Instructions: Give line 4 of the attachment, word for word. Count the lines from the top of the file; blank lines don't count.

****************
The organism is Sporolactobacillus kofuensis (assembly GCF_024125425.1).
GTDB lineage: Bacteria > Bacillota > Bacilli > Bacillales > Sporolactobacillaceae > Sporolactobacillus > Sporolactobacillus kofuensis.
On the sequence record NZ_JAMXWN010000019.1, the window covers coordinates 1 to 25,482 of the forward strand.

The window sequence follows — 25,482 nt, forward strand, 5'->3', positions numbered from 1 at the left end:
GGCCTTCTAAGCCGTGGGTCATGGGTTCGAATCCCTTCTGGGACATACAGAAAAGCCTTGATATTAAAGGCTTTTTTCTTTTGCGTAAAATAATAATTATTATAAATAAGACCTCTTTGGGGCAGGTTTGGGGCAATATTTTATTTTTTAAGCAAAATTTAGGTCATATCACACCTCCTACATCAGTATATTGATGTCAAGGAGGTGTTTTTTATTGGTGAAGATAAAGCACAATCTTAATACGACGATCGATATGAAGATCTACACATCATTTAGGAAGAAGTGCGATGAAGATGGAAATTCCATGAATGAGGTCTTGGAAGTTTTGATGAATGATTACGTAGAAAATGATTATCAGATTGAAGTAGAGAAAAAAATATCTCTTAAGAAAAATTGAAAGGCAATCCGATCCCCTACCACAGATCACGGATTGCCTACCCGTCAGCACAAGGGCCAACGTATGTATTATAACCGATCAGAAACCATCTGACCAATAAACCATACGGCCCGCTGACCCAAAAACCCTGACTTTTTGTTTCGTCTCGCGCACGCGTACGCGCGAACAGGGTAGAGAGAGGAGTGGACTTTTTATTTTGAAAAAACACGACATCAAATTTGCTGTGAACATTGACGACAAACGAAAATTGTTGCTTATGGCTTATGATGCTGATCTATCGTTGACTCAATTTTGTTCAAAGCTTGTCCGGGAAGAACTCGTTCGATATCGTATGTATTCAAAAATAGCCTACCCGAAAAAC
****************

The window sequence follows — 25,482 nt, forward strand, 5'->3', positions numbered from 1 at the left end: